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Ecconomic Bust....or is it??

Old 28th Nov 2008, 11:59
  #21 (permalink)  
 
Join Date: May 2002
Location: Australia
Posts: 408
Well the Industry I work for was touted to be "safe" from economic pain.
Yesterday they cut 20% of the workforce. The boffins have done the bean counting and the models show it will be getting a whole lot worse in the next 12 months. At least the bosses have taken 30-50% pay cuts as well.
They say the sackings will help the company ride the storm. Unless it gets way way worse.
They also mentioned that cutting people now will give them the best chance to get a job. Trouble is, no one is hiring.
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Old 28th Nov 2008, 12:18
  #22 (permalink)  
 
Join Date: Jun 2002
Location: Eden Valley
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Just one for the property doomsdayers. I have re-leased 3 properties in the last three months and the rents have gone up. Interest rates have gone down. So yields are up very significantly.

Capital gains are beautiful. But cashflow is always king.
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Old 28th Nov 2008, 20:24
  #23 (permalink)  
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The long overdue real estate correction is on its way, finally. 7.5 times average income for the average property was never sustainable, compared with 3-3.5 in the rest of the industrialised world.

Much pain, no gain in housing bust | The Australian

Prices had dropped furthest at the top end of the market, Nedlands agent Chris Shellabear said. “The better properties have dropped by 12.5 to 15 per cent,” he said. “Some other properties by 20 to 25 per cent. Some of the bigger percentage falls are occurring at the top end because they flew higher and longer than those in the other part of the market.”

“From the June quarter to the September quarter the turnover (in the western suburbs) has dropped 54 per cent,” Davies said. “And the September turnover is one-tenth of what it was normally over the last five years per quarter.

“And this quarter is worse. That’s the way it’s shaping up. I’ve been through this before, but in 40 years of real estate this is the worst I’ve ever seen it.”
This is in Perth, one of the hottest markets in the country, but prices are falling in other areas, it seems Melbourne's prices are getting a bit less illusionary.

Gnadenburg, the rental market may still be tight, but that's more than anything else a function of the inability of the government to release land in line with demand for housing, and because of the many inhibitors to provision of affordable rental housing like excessive council charges for development et al.
 
Old 28th Nov 2008, 23:17
  #24 (permalink)  
 
Join Date: Jun 2002
Location: Eden Valley
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Gnadenburg, the rental market may still be tight, but that's more than anything else a function of the inability of the government to release land in line with demand for housing, and because of the many inhibitors to provision of affordable rental housing like excessive council charges for development et al.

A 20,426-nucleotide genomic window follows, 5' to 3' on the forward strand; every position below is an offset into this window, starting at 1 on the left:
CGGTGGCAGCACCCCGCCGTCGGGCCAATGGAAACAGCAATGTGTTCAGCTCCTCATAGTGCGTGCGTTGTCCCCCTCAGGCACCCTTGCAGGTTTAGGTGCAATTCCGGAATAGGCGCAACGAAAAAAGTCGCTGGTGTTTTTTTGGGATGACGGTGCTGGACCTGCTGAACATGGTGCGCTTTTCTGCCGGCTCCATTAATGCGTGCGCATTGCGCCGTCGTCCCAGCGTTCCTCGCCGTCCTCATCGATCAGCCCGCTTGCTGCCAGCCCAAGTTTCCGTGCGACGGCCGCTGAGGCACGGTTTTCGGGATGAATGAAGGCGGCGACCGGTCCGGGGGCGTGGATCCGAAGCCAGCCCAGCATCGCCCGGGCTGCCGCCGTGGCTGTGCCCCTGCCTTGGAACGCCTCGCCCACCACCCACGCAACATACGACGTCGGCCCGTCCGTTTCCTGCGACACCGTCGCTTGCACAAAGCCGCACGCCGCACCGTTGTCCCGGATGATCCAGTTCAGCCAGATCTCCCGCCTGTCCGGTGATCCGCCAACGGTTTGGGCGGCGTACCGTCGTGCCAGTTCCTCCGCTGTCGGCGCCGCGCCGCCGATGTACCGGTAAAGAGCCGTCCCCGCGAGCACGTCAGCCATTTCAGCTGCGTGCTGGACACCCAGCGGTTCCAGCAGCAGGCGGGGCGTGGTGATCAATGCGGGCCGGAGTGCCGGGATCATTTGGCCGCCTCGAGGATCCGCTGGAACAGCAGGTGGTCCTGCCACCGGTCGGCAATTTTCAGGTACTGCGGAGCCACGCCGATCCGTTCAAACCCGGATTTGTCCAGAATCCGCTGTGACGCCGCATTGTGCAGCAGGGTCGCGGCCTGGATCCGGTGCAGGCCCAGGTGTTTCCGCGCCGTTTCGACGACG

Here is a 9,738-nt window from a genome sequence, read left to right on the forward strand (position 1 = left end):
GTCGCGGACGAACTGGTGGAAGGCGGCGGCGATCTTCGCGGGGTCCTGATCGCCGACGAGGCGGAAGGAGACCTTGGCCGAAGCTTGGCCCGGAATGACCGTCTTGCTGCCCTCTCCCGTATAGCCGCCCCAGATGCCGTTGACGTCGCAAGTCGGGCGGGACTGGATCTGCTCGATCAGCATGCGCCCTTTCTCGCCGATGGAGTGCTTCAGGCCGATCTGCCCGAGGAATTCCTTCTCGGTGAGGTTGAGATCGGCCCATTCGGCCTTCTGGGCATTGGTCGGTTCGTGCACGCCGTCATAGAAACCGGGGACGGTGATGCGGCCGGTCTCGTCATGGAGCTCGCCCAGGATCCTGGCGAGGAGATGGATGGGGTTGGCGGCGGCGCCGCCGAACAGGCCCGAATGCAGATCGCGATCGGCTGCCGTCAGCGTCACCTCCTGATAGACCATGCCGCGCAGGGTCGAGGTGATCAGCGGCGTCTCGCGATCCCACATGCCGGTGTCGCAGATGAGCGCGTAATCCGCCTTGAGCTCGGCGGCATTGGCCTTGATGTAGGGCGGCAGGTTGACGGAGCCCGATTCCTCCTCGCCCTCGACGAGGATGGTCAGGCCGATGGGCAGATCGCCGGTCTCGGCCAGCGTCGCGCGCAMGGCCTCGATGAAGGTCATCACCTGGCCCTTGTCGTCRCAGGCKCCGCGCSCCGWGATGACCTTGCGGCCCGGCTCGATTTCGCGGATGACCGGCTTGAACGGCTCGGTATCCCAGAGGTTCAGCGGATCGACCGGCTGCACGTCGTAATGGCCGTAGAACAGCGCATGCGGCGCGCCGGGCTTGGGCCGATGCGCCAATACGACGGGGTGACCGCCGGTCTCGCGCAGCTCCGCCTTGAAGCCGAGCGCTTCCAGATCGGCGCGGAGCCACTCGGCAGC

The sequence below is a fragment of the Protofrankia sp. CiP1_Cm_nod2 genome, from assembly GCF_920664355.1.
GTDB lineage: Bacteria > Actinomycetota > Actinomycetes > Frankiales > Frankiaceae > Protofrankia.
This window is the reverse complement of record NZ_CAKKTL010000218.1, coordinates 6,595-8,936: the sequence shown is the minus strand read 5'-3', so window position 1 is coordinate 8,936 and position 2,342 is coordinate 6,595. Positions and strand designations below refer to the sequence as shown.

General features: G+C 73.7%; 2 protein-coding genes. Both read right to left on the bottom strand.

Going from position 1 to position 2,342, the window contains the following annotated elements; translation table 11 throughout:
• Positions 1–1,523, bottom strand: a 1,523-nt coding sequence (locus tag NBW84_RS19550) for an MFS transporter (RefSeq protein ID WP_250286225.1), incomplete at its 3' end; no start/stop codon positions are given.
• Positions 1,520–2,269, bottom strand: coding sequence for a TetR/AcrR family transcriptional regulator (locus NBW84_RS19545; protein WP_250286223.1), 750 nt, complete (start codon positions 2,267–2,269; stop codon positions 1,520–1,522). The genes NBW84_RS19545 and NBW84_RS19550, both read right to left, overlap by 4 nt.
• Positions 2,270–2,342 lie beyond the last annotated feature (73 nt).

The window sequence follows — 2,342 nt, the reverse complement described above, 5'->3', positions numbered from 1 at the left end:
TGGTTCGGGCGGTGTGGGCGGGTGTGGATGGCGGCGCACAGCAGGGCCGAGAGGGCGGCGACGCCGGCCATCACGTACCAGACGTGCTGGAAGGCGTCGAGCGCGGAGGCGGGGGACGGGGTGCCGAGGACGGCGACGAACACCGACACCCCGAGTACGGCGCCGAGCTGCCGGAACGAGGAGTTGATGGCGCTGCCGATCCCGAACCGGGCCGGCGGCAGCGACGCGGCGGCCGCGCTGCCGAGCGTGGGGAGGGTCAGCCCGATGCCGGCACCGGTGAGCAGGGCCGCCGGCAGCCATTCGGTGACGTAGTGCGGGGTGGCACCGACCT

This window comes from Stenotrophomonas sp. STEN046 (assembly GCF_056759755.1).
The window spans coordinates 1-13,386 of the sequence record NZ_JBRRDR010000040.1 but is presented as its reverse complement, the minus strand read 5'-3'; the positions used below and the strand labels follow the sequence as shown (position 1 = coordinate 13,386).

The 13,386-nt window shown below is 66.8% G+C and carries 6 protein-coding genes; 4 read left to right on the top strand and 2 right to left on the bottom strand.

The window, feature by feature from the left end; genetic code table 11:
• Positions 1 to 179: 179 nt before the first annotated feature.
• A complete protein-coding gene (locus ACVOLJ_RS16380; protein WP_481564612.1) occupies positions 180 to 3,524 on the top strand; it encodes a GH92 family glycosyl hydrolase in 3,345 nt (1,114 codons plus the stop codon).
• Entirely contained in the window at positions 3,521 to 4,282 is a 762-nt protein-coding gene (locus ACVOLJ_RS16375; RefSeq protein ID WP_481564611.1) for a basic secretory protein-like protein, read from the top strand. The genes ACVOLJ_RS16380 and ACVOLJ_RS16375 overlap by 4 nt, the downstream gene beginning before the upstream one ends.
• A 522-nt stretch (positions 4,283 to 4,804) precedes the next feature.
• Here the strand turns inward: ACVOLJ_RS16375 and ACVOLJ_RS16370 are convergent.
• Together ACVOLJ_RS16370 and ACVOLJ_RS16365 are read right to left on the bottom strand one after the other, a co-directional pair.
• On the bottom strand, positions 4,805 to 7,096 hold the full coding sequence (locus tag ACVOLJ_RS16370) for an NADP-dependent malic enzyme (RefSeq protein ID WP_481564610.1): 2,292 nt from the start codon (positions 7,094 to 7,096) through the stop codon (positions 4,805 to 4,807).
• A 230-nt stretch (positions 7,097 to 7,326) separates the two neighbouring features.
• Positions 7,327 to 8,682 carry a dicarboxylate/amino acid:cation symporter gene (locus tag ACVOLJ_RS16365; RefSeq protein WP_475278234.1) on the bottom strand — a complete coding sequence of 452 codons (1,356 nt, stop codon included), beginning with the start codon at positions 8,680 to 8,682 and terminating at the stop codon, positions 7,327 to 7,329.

The aforementioned properties are inner city residential and commercial. Unless they knock down universities and hospitals there isn't any spare land.

"Coming off the boil" should have been expected. The prices offered for some of these properties were very high as we were in a boom market.

Don't confuse a boom market deflating with a property market under serious correction- we aren't there at the moment. I know because I am in the market and there is good vendor resistance to negotiation in prime areas.

And if it does all turn to worms. Cash flow is king.
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Old 29th Nov 2008, 00:48
  #25 (permalink)  
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Gnadenburg, agree that prime inner city areas are some of the last affected, but if more land is released quicker in the burbs, this has an overall effect on supply and demand, with more people moving out to more affordable areas, general demand softening and prices therefore also developing to a more sustainable level.

IMHO, this is what this country sorely needs. As a property owner, you are naturally resistant to any school of thought arguing for lower overall property values, but 7.5 times average income is not sustainable, and in conjunction with the widespread availability of easy credit for everyone it's outright dangerous as masses of average income earners overextend themselves, and when credit availability contracts, lots of people are in trouble. You can watch the beginnings happening at the moment, in the US it's in full swing..
 
Old 1st Dec 2008, 01:05
  #26 (permalink)  
 
Join Date: Jun 2002
Location: Eden Valley
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I think we are correcting against an overheating, exuberant market. The ballooning prices unsustainable.

We are nowhere near correcting against fundamentals. If unemployment and interest rates rise it will be the mother of all collapses. Don't see that myself. And the government is well aware of the importance of a stable housing market.

Low interest rates, modestly rising unemployment, tax cuts, low availability. Sensibly bought Australian property is cushioned- the question for me is how much unsensibly bought property there is out there.
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